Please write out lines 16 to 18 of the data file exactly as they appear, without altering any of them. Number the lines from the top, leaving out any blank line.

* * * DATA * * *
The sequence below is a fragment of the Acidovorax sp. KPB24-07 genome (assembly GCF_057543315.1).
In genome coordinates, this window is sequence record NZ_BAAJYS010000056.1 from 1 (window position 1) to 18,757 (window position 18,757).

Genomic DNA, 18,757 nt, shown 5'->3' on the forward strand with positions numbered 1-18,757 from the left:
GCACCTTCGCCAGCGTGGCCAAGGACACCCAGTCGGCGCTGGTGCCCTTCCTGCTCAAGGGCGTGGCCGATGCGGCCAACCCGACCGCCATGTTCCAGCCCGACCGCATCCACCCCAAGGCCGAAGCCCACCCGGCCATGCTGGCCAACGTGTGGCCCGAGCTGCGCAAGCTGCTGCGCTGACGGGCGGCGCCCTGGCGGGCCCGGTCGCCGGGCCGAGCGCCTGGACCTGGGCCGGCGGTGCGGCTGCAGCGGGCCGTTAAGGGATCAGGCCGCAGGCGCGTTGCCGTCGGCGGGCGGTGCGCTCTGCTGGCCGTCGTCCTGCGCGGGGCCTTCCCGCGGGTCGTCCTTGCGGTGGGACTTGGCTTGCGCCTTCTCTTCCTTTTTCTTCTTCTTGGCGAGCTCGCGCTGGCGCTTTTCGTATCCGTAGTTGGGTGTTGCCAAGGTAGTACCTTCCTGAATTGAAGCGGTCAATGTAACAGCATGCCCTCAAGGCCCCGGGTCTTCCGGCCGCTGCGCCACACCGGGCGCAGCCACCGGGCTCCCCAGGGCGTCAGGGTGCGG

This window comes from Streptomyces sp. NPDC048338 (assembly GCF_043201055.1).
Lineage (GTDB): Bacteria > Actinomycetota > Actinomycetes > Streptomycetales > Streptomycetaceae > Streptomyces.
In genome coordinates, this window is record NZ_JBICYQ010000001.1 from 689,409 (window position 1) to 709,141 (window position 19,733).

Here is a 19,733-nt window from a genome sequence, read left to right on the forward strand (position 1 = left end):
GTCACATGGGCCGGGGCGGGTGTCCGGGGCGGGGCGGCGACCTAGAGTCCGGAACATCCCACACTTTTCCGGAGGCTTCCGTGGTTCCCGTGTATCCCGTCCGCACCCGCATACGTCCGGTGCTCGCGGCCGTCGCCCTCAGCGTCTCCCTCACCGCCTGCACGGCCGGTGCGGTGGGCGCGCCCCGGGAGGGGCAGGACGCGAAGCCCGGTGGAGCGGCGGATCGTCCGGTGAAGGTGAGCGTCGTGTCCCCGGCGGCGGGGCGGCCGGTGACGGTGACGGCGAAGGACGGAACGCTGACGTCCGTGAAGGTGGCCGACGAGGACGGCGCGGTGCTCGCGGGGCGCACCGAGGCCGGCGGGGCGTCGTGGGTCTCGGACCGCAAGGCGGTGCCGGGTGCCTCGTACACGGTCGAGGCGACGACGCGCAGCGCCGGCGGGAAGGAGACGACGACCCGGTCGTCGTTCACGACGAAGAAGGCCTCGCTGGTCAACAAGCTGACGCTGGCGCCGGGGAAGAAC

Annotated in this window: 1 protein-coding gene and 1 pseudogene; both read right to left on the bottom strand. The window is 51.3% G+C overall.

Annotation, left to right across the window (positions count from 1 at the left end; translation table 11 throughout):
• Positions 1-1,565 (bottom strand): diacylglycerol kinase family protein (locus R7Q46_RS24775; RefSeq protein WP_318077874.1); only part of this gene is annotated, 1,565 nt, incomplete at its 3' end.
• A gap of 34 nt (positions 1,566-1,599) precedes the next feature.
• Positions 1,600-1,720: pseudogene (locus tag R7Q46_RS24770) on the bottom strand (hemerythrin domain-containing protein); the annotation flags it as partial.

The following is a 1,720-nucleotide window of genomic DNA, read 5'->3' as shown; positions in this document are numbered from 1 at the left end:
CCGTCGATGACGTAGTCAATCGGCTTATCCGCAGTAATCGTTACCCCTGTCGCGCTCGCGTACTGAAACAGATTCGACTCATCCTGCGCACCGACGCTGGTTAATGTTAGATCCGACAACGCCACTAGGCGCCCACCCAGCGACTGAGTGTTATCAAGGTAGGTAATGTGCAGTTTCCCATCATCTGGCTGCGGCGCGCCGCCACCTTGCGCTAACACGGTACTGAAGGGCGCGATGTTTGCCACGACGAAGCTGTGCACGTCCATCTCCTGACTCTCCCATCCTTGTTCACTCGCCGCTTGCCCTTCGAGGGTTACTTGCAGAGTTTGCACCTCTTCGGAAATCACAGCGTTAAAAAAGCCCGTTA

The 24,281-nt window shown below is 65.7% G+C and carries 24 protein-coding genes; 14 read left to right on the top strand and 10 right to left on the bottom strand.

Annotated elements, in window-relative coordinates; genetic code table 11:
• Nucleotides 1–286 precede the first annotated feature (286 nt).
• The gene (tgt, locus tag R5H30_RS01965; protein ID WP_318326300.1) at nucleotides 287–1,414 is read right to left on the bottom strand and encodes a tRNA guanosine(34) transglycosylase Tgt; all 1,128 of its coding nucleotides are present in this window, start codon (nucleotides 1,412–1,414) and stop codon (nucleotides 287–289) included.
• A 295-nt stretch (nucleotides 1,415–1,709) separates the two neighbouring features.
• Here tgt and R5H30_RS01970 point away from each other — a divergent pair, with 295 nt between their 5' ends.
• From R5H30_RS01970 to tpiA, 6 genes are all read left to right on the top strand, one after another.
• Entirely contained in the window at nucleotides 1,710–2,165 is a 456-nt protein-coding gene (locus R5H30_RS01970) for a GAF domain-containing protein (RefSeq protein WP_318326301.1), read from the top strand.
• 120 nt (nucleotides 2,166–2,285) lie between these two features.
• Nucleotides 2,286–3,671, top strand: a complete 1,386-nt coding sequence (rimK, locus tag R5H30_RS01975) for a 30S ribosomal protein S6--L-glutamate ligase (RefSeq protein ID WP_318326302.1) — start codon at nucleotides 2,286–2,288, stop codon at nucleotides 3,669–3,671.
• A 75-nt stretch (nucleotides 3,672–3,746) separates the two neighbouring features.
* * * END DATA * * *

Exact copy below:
CCGTCGATGACGTAGTCAATCGGCTTATCCGCAGTAATCGTTACCCCTGTCGCGCTCGCGTACTGAAACAGATTCGACTCATCCTGCGCACCGACGCTGGTTAATGTTAGATCCGACAACGCCACTAGGCGCCCACCCAGCGACTGAGTGTTATCAAGGTAGGTAATGTGCAGTTTCCCATCATCTGGCTGCGGCGCGCCGCCACCTTGCGCTAACACGGTACTGAAGGGCGCGATGTTTGCCACGACGAAGCTGTGCACGTCCATCTCCTGACTCTCCCATCCTTGTTCACTCGCCGCTTGCCCTTCGAGGGTTACTTGCAGAGTTTGCACCTCTTCGGAAATCACAGCGTTAAAAAAGCCCGTTA

The 24,281-nt window shown below is 65.7% G+C and carries 24 protein-coding genes; 14 read left to right on the top strand and 10 right to left on the bottom strand.

Annotated elements, in window-relative coordinates; genetic code table 11: